You should honestly log as much as possible about where you are and the context around that given location. Exceptions should of course always be logged, since they provide great stack traces as well as meaningful errors. Log as many variables as possible that are currently in whatever scope you have access to. That null reference exception you just got would be a lot easier to debug if you actually knew which one it was talking about.

Machine names are actually also quite useful if you aren’t running your server side applications purely in containers. This might lead to the discovery that some of your environments are misconfigured.

Logger Names

Loggers also always have a name, or a category, related to them. This is usually seen when you create them through a logger factory like logFactory.Create(“InvoiceController”) or getting a ILogger<InvoiceController> injected as a dependency. Usually leaving the full name of the class as a name is a great idea, it makes it much easier to find where that log entry actually got logged in the code. Be aware though, that injecting a ILogger, instead of a factory or a generic ILogger, makes it much easier to test your code. It makes mocking up your dependencies much easier and cleaner. Register the ILogger with some contextual binding, where it is resolved with the factory or with a generic ILogger, based on the calling class.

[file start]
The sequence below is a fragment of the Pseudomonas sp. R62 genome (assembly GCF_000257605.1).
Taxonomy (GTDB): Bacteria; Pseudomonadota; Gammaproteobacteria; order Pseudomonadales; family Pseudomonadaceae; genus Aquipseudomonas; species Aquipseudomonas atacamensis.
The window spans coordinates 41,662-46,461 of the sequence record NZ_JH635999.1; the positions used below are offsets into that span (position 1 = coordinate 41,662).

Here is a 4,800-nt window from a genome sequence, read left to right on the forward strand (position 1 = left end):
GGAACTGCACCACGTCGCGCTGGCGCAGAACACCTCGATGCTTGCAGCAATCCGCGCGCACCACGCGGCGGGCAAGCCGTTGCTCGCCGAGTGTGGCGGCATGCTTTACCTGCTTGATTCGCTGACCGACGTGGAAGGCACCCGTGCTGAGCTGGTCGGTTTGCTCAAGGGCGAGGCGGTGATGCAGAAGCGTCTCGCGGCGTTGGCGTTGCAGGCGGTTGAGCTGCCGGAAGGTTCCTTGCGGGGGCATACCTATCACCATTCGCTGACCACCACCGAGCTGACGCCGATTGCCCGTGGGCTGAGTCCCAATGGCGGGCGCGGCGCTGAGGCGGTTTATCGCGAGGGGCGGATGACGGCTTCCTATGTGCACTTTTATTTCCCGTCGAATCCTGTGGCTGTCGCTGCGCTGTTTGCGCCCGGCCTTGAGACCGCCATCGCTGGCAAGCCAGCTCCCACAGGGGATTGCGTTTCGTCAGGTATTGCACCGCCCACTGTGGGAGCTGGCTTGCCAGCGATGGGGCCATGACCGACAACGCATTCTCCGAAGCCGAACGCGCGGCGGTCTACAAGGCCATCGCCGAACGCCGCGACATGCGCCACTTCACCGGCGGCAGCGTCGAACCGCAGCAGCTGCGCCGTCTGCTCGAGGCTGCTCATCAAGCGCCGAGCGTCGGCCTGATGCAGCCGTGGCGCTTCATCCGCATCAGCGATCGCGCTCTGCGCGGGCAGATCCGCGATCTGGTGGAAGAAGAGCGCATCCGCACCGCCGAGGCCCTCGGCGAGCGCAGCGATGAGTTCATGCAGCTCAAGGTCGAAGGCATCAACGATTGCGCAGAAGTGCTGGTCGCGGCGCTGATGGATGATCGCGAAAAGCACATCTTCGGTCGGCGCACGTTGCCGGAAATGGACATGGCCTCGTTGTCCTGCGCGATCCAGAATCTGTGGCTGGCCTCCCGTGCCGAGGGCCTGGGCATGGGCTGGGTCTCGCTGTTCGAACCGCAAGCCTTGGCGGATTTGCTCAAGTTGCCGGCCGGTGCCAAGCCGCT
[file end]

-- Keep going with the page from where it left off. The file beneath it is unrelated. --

System usage

As a final note, log how your system is used! At some (probably many) point(s) during your career, you are going to make some service you want to deprecate for whatever reason. Can you really afford just shutting of any of the users to that system? See how they use it and how much it is used. This will make it much easier for you to put together a strategy of getting them off your system in a graceful way.

How should I log?

There are a lot of different things that you should do when writing your logs, for the simple reason of making your life easier when going through them. Let’s go through two of the most impactful ones in my opinion.

Structured Logging

You should start out by writing structured logs. This is where contextual data is logged in a structured and consistent way. Lets have a quick look at how it’s done in a unstructured way.